The National Association of Pediatric Nurse Practitioners (NAPNAP) is the nation’s professional association of pediatric-focused advanced practice registered nurses (APRNs), including pediatric nurse practitioners (PNPs) dedicated to improving the quality of health care for infants, children, adolescents and young adults. Representing more than 8,000 healthcare practitioners nationwide with 17 special interest groups and 49 chapters, NAPNAP has been advocating for children’s health since 1973. NAPNAP was the first nurse practitioner professional society in the U.S. The NP movement was founded in 1965. NAPNAP is based in New York, NY. There are an estimated 60,000 pediatric-focused APRNs, including 16,000 PNPs; there are an estimated 205,000 NPs in the U.S.

Pediatric-focused APRNs
Pediatric-focused APRNs are certified, licensed advanced practice nurses who have obtained a master’s degree, postgraduate certificate or clinical practice doctorate from an accredited academic program. PNPs have completed advanced course work in physical/health assessment, pharmacology and pathophysiology. The curriculum content includes health promotion, disease prevention and differential diagnosis and disease management. The degrees require a minimum of 500 faculty-supervised clinical hours. These advanced course and practice requirements are in addition to an NP’s initial nursing degree (typically RN baccalaureate) and licensure requirements. Beyond educational requirements, NPs have passed anational certification exam and expanded their knowledge through ongoing continuing education.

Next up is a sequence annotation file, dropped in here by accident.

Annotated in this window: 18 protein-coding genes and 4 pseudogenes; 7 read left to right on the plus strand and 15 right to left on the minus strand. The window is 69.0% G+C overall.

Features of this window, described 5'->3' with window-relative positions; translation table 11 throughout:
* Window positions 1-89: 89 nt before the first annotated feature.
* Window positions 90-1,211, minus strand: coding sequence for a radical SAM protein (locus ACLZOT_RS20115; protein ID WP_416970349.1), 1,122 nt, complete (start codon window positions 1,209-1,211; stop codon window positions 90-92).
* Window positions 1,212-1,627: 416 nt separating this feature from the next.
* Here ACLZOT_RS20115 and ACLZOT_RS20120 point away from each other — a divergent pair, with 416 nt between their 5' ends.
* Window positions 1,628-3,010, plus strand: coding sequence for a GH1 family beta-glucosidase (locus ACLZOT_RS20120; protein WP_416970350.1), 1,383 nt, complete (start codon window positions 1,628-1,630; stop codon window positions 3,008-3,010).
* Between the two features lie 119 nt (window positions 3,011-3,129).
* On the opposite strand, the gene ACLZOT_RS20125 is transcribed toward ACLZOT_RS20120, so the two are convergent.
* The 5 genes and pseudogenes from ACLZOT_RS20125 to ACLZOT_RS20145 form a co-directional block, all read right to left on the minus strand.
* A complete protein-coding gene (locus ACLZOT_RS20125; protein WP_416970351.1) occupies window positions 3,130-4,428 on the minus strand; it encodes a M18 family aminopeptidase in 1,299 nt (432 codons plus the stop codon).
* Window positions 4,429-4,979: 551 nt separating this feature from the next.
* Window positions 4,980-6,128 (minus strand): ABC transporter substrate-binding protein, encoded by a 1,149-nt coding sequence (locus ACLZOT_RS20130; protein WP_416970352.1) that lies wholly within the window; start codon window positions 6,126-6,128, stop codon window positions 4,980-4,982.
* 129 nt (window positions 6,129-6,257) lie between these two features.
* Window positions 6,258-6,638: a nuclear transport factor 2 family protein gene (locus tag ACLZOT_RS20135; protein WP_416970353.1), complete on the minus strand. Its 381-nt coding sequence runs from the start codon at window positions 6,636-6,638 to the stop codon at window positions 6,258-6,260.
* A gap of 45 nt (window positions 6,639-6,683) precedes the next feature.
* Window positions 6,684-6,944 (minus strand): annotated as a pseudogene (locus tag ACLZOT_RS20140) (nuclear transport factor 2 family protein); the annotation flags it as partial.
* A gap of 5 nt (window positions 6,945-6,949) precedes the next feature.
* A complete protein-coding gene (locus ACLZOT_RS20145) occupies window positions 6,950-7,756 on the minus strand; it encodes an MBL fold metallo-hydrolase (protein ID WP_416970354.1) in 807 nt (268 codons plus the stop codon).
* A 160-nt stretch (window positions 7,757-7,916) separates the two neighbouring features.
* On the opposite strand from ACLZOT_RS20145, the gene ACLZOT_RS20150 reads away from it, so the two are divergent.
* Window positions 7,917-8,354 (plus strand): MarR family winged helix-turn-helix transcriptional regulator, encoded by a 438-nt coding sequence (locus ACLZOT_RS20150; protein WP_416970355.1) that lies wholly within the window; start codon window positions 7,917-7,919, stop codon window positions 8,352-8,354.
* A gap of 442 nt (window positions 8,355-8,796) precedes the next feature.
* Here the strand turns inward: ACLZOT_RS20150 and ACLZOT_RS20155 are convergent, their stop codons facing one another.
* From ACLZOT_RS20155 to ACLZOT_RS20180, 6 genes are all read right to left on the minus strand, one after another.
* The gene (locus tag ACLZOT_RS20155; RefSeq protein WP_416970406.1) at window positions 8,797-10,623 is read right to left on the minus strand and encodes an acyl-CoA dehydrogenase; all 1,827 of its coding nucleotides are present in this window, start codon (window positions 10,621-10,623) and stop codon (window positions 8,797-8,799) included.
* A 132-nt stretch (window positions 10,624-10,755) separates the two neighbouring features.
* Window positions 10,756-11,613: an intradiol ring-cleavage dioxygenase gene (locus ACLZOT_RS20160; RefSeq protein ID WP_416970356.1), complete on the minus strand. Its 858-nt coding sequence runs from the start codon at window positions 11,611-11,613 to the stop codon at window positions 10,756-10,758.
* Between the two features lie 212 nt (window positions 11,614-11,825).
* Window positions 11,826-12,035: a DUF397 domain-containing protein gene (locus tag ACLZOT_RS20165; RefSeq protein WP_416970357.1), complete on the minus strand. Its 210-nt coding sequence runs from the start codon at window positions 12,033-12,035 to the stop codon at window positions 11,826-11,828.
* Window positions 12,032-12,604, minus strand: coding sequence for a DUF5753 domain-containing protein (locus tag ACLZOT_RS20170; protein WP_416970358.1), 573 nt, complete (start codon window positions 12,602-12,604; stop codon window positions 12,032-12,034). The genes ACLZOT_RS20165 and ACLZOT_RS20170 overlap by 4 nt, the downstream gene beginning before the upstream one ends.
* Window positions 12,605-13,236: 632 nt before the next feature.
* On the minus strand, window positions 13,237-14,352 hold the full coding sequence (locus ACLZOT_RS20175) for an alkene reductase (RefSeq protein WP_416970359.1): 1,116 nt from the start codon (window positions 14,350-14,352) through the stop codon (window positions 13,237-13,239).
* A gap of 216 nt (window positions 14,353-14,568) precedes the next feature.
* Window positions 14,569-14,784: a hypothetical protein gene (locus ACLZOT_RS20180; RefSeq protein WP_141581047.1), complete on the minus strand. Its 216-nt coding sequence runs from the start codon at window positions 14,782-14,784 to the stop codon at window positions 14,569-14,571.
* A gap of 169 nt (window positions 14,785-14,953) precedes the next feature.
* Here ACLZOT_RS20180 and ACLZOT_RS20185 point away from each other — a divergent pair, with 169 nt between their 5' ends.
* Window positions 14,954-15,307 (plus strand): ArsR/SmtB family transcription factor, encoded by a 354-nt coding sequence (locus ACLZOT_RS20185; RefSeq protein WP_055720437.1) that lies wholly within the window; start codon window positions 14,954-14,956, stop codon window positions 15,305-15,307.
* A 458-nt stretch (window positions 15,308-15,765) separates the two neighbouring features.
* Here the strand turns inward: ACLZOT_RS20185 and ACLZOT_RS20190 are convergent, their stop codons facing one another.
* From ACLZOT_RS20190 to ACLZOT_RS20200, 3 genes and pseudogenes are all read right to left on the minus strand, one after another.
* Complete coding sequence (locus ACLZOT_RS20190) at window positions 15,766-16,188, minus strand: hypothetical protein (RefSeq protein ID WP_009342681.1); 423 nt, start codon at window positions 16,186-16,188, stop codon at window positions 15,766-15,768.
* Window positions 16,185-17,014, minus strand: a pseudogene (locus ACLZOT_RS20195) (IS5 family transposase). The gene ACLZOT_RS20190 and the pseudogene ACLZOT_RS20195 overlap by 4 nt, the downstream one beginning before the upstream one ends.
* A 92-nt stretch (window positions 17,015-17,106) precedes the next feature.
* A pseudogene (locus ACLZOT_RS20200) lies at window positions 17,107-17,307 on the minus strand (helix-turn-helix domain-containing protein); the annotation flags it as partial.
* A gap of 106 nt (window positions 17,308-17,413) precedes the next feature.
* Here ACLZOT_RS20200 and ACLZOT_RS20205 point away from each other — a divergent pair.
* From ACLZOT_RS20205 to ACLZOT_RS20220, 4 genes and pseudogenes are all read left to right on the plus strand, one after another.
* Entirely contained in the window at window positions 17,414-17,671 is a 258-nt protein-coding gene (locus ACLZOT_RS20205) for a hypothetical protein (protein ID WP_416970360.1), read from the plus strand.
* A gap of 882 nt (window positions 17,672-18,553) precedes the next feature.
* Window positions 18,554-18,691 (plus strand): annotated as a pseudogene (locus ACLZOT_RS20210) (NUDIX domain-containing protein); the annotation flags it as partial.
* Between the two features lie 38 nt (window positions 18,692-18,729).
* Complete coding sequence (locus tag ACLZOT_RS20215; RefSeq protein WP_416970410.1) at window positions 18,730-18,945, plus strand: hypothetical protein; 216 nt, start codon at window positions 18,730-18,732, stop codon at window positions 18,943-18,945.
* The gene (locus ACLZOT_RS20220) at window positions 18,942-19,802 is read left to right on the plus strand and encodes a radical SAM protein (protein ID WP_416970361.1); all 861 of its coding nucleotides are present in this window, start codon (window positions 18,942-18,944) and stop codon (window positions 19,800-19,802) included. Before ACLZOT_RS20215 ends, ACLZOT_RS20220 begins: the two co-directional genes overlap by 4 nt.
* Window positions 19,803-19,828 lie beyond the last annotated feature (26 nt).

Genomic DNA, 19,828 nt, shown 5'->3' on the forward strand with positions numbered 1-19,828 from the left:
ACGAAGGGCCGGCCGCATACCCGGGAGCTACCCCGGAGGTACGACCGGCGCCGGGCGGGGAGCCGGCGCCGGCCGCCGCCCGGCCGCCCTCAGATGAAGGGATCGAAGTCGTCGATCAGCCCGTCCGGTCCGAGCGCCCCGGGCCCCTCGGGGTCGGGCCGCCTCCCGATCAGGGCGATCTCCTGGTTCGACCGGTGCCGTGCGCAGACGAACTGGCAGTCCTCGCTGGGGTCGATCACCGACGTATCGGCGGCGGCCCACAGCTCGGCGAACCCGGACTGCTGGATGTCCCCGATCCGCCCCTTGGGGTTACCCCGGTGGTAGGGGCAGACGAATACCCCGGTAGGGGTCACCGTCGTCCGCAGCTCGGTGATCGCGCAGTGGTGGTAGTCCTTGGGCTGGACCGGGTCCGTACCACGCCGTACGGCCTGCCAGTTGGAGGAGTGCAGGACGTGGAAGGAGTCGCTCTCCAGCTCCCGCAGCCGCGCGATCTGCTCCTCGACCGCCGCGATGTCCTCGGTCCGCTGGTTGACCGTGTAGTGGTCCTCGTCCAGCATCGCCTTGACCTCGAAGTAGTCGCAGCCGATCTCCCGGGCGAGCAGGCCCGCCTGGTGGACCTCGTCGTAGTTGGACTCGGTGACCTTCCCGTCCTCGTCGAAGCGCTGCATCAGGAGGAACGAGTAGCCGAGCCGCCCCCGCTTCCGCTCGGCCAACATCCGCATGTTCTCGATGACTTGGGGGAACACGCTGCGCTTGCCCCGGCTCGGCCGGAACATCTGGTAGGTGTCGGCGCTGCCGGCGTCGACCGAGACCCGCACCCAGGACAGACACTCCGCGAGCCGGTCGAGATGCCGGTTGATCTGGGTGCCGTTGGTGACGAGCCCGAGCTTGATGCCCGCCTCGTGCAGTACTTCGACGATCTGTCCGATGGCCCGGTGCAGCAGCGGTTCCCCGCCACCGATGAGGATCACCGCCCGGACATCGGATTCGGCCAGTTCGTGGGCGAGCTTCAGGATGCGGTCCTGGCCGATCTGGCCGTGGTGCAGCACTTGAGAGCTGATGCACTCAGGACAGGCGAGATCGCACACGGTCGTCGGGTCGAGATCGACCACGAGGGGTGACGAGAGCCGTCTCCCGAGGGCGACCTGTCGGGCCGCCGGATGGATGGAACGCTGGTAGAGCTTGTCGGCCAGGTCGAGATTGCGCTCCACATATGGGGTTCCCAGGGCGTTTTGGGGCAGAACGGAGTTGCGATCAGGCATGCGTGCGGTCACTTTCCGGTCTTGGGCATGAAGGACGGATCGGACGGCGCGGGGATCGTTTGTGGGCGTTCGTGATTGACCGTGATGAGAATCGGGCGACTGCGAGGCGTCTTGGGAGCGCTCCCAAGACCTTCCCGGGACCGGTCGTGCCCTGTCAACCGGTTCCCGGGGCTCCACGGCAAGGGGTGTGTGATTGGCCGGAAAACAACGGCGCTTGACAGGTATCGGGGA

Pediatric-focused APRNs treat millions of patients across the country each year. They spend significant one-on-one time with patients and families. Fifty-five percent of NAPNAP members report spending 11 to 20 minutes with patients and 23 percent report spending more than 20 minutes. Based on NAPNAP membership, practice settings include: pediatric offices, 29 percent; hospitals, 45 percent; school-based health care settings, 3 percent; specialty clinics, public health, faculty, other, 23 percent.

What Pediatric-focused APRNs Do:

  • Manage acute, chronic and critical pediatric diseases, including asthma, diabetes and cancer.
  • Provide pediatric health care maintenance, including well child exams.
  • Diagnose and treat common childhood illnesses such as allergies, otitis and acne.
  • Screen and manage mental health illnesses in children and adolescents.
  • Perform in-depth physical assessments, including vision, hearing and dental.
  • Perform therapeutic procedures in a variety of settings.
  • Prescribe medications and medical equipment.
  • Order and interpret results of laboratory and diagnostic tests.
  • Provide anticipatory guidance regarding common child health concerns such as nutrition, obesity and weight management.
  • Provide behavioral counseling in areas such as school failure, ADHD and risk taking behaviors.
  • Coordinate and lead pediatric healthcare homes.
  • Perform developmental screenings.
  • Perform school physicals and provide childhood immunizations.
  • Provide anticipatory guidance on in-home safety, unintentional injuries, sports injuries, motor vehicle and bike safety.

For more information, visit napnap.org.

Back to Top